Return to Rest

One of my fondest memories of childhood is Highland Park in Kokomo, Indiana. The park—which features Old Ben, the biggest cow ever (4,700 lbs. and 6’4” tall at his death), and a huge old Sycamore stump (50’ in circumference)—is also the home to a covered bridge from Vermont. Built in 1875 and transferred to Highland Park in 1957, the bridge is a throwback to gentler days, when families took leisurely strolls down rocky roads or hitched a wagon of horses for a Sunday picnic.

To this day, I cannot look at a covered bridge without getting nostalgic and wistful for the relatively stress-free days of childhood. Some days I feel like I’m on a whirling merry-go-round-gone-mad, and I’m unable to get off. But, of course, I can. It’s a choice, isn’t it? Just as I can return in my mind to Highland Park and that beautiful covered bridge, I can return to a place of peace, rest, and joy, no matter my stressful circumstances—even when the world seems to fall apart around me.

Calm is especially important in this political season. When I watch people clamoring for our votes and willing to waffle and scheme to get them, I remember Psalm 37:7: "Be still and rest in the Lord; wait for Him and patiently lean yourself upon Him; fret not yourself because of him who prospers in his way, because of the man who brings wicked devices to pass" (Amplified). It almost seems too simple, but the answer for our stress-filled lives is found in this verse. As in a similar verse, Psalm 46:10, the Lord is our focus. When we know Him—His character and ways—and believe that He is in control, we can be still and return to rest.


A Lesson at Wal-Mart

Walking around the huge Wal-Mart parking lot—trying to get some much-needed exercise—I suddenly jumped. Rather, I jumped over. I jumped over a crack in the sidewalk. “Step on a crack; break your mother’s back.” Ever say that as a kid? I haven’t for years; yet there I was, jumping over the seam in the sidewalk.

I had to laugh. Did I really think that my dear mom in Florida would suddenly be carted off to the hospital or a chiropractor? What a silly superstition. But the habit of “jumping cracks” was so deeply ingrained that it rose to the surface when I least expected it.

As I continued walking, I thought about the habits in my life that are good. Others habits are bad and some just aren’t useful anymore. I won’t list my habits here (mostly because I’m embarrassed about the bad ones). We all have some habits that serve us well and glorify the Lord, and other habits that hinder us in our walk with God or testimony for Him. My habits arise from the thoughts I’ve fostered in my mind, and the seeds I’ve planted in my life (Proverbs 23:7; Galatians 6:7). So, to change those habits, I need to think new, biblical thoughts and plant new, godly seeds!

As I rounded the final curve of the Wal-Mart parking lot, I resolved to start a new habit. Whenever I’m out walking and become conscious of a crack in the sidewalk, I’m going to take a few moments to pray for my mom!


Standing Alone in the Fear of God

I’d just finished reading a book by Kathy Howard, Before His Throne: Discovering the Wonder of Intimacy with a Holy God, and I was all excited about learning to live in the fear of God rather than the fear of man. I knew I didn’t want to live like the world, which has no fear of God (Romans 3:18). But I didn’t expect to fall so quickly.

I was tempted to do something wrong, and instead of standing up for what I knew was right, I “went along” with my friend because I didn’t want to make my friend feel like I was being judgmental. My friend didn’t seem to have any qualms about the temptation, but God clearly was telling me to “flee,” and I didn’t. Worse yet, I actually thought, “I can ask God’s forgiveness later.” That was pride and presumption—a foolish, sinful choice (Proverbs 3:7; 8:13; 19:13).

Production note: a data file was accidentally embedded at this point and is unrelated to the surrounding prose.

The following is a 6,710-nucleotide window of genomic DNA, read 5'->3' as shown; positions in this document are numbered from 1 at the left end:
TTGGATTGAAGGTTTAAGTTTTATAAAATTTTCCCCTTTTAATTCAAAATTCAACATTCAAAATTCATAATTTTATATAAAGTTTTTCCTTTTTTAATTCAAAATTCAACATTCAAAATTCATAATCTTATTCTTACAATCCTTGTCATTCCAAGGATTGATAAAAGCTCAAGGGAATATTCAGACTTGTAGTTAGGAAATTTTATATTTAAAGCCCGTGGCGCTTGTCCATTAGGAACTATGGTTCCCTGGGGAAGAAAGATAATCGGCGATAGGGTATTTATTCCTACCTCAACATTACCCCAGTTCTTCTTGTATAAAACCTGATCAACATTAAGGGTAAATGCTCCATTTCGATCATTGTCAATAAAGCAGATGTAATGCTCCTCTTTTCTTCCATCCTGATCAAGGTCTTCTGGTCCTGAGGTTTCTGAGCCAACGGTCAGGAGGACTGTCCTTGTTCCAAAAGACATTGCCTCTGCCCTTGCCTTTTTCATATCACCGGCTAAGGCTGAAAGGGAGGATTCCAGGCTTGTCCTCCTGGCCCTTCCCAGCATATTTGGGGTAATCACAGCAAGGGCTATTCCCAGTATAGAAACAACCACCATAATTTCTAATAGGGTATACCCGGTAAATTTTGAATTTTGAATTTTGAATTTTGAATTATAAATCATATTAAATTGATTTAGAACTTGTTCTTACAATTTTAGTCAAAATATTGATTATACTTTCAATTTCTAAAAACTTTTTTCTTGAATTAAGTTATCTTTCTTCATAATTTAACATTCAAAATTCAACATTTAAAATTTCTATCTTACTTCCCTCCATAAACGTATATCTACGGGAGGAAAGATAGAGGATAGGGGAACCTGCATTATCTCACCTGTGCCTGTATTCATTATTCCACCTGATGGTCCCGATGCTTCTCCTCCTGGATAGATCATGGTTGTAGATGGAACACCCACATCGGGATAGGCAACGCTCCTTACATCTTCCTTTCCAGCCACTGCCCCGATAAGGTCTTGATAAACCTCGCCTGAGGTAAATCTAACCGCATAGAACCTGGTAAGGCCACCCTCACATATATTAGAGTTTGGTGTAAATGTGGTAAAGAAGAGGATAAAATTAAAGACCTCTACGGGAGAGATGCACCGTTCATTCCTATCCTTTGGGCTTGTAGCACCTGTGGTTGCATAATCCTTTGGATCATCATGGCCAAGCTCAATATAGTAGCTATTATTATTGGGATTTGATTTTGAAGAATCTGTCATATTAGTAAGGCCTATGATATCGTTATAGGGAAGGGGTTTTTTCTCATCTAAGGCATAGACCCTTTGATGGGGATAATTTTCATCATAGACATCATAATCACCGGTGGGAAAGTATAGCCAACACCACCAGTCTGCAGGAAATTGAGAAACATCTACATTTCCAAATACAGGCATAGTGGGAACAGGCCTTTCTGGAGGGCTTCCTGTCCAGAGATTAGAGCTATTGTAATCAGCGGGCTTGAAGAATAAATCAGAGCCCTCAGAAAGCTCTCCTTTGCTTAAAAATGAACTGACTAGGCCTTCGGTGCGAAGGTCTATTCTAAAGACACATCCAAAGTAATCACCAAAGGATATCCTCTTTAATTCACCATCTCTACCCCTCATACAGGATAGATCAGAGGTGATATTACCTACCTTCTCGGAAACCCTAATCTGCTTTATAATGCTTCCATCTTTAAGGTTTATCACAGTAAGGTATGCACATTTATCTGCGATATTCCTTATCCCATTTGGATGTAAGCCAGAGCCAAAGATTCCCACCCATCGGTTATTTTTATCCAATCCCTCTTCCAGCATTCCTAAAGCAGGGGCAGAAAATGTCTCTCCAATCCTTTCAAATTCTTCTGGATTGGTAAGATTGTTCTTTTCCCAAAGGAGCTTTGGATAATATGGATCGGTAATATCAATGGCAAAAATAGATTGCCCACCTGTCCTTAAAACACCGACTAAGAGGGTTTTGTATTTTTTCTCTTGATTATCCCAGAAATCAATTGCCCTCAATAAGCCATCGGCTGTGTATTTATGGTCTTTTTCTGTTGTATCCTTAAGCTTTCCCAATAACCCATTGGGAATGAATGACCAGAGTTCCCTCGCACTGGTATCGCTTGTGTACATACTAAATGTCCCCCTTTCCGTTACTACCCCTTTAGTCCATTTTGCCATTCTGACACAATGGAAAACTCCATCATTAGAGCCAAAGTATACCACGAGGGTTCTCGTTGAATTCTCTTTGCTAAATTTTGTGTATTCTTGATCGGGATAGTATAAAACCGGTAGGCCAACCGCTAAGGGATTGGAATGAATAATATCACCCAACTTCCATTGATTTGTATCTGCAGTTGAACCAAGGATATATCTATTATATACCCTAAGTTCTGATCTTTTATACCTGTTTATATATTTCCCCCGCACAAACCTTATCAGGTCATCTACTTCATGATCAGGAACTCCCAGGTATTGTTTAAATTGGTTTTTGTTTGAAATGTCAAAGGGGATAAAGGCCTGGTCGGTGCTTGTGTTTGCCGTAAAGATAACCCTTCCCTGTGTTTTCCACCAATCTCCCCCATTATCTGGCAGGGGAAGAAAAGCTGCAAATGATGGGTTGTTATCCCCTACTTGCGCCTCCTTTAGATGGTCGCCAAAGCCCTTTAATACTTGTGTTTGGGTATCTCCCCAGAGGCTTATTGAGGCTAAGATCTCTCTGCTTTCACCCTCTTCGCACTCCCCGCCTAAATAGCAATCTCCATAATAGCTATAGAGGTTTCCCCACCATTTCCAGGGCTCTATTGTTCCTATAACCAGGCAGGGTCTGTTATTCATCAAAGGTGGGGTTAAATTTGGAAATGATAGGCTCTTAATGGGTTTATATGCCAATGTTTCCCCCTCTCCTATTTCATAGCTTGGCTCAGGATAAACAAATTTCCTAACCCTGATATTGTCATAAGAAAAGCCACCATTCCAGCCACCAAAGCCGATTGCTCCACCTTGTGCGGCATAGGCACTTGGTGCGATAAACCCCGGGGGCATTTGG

I couldn’t sleep that night, so wracked with conviction. When I told God that I wanted to respect and honor His holiness by pursuing holiness, I underestimated the struggle. I’m thankful for God’s incredible mercy and grace, always extended—even covering my presumptuous sin. But more than ever, I knew that I wanted to dig deeper into the Word and strengthen my walk with God (Proverbs 24:10).

Standing for holiness risks the reactions of others, but if we fail to resist the pressure of temptation among our friends and family members, how can we hope to stand if true persecution comes? God give us the courage to stand, fearing Him and none else.


Back to School

I always hated it when my boys returned to school. I home schooled for much of their education, but when I think about the year they finally went to “regular” school, I remember my pain as they charged up the steps to their first classes, rolling their eyes as I tried to take a photo “to make a memory.” God’s timing for that stage of their lives was perfect, though difficult.

Later, I returned to finish my college education (when I was 49). God’s timing was perfect for that, too. But I’ve discovered that I’m a “lifelong student.” Maybe a better way to say that is—God is my lifelong teacher! Just when I think that I’ve learned an important lesson, He opens a new chapter and says, “Let Me show you something.”

I remember a childhood song: “Teach me your ways, Oh Lord, my God, / That I may walk in Your truth. / Give me a totally, undivided heart /That I may fear Your name.” One of my favorite scriptures is Psalm 25:4-5: “Show me your ways, O LORD, teach me your paths; guide me in your truth and teach me, for you are God my Savior, and my hope is in you all day long.”

David wanted to know “the instruction from God’s mouth” that is precious treasure (Psalm 119:72). God’s teaching is the most valuable education we’ll ever receive. Studying in His school is an adventure. I want to be like Mary who made the good choice to sit at Jesus’ feet, listening to His wisdom (Luke 10:42). How wonderful to be taught by the Lord!